In Dr Seuss’ How the Grinch Stole Christmas, there’s a scene where the children of Whoville “spin their trumtookas” and “slam their slooslunkas”, “beat their blumbloopas” and “whack their whowonkas,” joyfully playing on a variety of whimsical musical instruments and noisemakers. Dr Seuss’ imaginings evoke a fleeting sense of farce; however, the instruments constructed by instrument craftsman Thomas Meixner for Ensemble Musikfabrik command reverence and provided the basis for a vivifying and potent shift into the world of Harry Partch at the Lincoln Center Festival. Under the direction of Heiner Goebbels, Ensemble Musikfabrik’s 22 multifaceted percussionist-vocalist-actor musicians executed an industrious performance of Partch’s magnum opus, The Delusion of the Fury.

<i>Delusion of the Fury</i> at Lincoln Center © Stephanie Berger
Delusion of the Fury at Lincoln Center
© Stephanie Berger

Designed by Partch and built between 2011-2013 by Meixner, this menagerie of instruments was conceived throughout the composer's life, the earliest originating from the 1930s, and are tuned to a 43-tone scale. The instruments, with names like the Chromelodeon and the Eucal Blossom, reflect the composer’s rejection of the dominant traditions of European tonality and musicianship in the early 20th century. Partch was adamant in the idea of not concealing musicians and instruments to a pit, so he instead integrated the ensemble into the stage itself. Klaus Grünberg’s set design, and especially effective lighting design, evoked a newfangled world of dulcet enigma. Four tall rods with illuminating orbs were positioned among the forest of Partch’s unique instruments, and a flowing stream slithered across the stage to complete the transformation from a well-arranged band to an artificial wilderness.

The overall costume designs by Florence von Gerkan alluded to the composer's life as a hobo; the musicians donned “mismatched” items of clothing, layered jackets, and blankets. Each member of the ensemble wore a headband light that served a functional purpose while visually pairing with those clothed in safety vests, creating an industrial atmosphere. Whether it was intentional or not, the vagrant aesthetic in costuming contrasted greatly with the richly engineered instruments themselves, and this particular duality alludes to Partch’s own abundance of musical genius that developed throughout his life as a penniless wanderer.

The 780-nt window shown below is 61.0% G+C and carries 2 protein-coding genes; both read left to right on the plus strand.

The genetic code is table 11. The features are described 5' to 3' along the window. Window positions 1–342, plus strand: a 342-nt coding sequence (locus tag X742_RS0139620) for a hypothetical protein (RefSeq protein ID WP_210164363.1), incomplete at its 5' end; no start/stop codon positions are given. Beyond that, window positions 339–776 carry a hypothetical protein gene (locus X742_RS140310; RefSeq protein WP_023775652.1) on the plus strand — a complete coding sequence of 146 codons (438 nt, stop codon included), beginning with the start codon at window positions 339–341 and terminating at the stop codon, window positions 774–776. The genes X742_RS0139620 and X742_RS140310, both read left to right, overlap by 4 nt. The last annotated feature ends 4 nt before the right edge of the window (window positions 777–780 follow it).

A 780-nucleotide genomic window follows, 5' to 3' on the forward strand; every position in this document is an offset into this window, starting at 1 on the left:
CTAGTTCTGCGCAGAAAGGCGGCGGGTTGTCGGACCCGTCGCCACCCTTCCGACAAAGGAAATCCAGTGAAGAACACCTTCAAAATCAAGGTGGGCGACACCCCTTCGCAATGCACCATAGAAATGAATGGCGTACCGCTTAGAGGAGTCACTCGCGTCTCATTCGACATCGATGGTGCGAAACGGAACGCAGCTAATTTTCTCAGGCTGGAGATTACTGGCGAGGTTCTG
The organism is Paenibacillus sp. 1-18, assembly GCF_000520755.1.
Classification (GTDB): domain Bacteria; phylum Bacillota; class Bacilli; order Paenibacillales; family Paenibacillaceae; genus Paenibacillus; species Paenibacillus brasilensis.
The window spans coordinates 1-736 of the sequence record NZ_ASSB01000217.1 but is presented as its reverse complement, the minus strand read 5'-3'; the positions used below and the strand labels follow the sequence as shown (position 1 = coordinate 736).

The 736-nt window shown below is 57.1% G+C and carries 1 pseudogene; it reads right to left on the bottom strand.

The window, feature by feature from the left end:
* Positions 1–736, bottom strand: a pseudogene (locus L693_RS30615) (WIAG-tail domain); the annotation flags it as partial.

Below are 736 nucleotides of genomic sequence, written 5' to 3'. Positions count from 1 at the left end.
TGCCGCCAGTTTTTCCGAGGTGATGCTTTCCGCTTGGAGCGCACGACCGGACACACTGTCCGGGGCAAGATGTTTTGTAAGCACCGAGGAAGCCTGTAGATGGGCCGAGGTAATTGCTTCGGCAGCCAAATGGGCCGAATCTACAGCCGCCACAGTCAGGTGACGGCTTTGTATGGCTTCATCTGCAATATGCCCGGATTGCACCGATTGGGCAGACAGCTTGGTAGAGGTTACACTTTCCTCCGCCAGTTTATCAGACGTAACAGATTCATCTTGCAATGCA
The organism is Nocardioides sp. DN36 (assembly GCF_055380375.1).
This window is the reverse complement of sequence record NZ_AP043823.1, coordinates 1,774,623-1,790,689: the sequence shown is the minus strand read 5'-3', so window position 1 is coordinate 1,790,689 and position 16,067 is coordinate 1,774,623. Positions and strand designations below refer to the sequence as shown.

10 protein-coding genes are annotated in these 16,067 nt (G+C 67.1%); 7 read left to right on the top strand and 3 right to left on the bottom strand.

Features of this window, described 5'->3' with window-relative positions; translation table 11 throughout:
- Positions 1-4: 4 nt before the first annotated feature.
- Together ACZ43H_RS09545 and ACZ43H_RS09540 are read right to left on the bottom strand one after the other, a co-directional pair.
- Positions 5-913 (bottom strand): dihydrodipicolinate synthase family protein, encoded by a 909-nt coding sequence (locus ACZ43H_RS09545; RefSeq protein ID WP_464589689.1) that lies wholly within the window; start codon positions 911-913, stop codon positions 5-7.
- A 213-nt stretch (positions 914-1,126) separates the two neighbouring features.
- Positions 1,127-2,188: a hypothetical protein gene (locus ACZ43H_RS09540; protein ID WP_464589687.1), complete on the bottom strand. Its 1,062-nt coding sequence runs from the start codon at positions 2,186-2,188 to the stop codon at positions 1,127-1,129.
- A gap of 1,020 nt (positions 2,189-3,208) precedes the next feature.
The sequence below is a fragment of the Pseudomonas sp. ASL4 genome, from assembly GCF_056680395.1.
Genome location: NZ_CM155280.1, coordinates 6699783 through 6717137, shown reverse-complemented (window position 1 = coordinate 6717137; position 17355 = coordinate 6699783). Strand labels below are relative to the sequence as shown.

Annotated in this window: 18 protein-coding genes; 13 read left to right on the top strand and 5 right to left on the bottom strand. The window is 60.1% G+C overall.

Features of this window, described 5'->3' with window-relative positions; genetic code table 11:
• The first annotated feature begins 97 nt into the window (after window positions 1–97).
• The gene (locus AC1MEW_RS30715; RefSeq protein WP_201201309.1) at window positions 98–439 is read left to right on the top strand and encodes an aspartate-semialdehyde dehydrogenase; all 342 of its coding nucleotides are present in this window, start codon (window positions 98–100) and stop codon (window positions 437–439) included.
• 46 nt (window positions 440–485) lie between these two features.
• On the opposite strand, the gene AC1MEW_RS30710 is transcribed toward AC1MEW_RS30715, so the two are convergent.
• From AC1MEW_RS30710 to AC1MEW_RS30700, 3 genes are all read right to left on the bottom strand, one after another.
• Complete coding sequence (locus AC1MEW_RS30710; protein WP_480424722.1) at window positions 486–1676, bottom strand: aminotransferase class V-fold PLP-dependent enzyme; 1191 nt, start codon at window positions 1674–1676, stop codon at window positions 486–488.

<i>Delusion of the Fury</i> at Lincoln Center © Stephanie Berger
Delusion of the Fury at Lincoln Center
© Stephanie Berger

In terms of narrative, The Delusion of the Fury is straightforward. The first act follows the story of the Japanese Noh play Atsumori in which the ghost of a slain warrior reconciles with his son and the man who killed him, a tragedy that illuminates Partch’s own desire for reconciliation with the world. The work begins with glissandi on the harmonic canon (a kind of flat harp with 44 strings), wide bellows from Cloud-Chamber Bowls (hung upside-down to peal bell-like tones when struck with a mallet) and accented plucking from the koto, ultimately created the atmosphere of feudal Japan. The beginning motif, which recurs at key points repeatedly in the first act, articulates Partch’s thorough conception of form. His fixed structures set him aside from aleatoric contemporaries like Cage and Boulez, and musicians who perform his work must demonstrate focus and dexterity, two qualities that every single musician manifested in this production. Throughout the work, the musicians of Ensemble Musikfabrik executed technically demanding mallet work, specifically on the marimbas, hammered harmonic canons, and the Cloud-Chamber Bowls. Though the musicians were not identified in the program by the instrument(s) they played, these particular players deserve the sincerest praise.

Partch was increasingly interested in human speech as a form of music in his journey as a hobo, and he mapped out the speech patterns of the people he met. This is reflected in the second act, which follows an Ethiopian folktale that plays with the idea of miscommunication. A mother in search of her lost child asks for help from a deaf man who unintentionally points her in the right direction. She returns to thank the deaf man, but instead a quarrel ensues. The two are put on trial as a married couple by a blind-deaf judge (masked in this production by a giant cut-out of fried chicken icon Colonel Sanders) who instructs them to take their child and be gone. Each time the mother spoke with the deaf man, only her mouth moved while virtuosic patterns were beat out on mallet instruments to represent indiscernible speech. The ensemble successfully highlighted the slapstick undertones of the second act, and it made for an amusing contrast to the first. This versatility of character displayed by Ensemble Musikfabrik emphasizes their sophistication as both musicians and storytellers.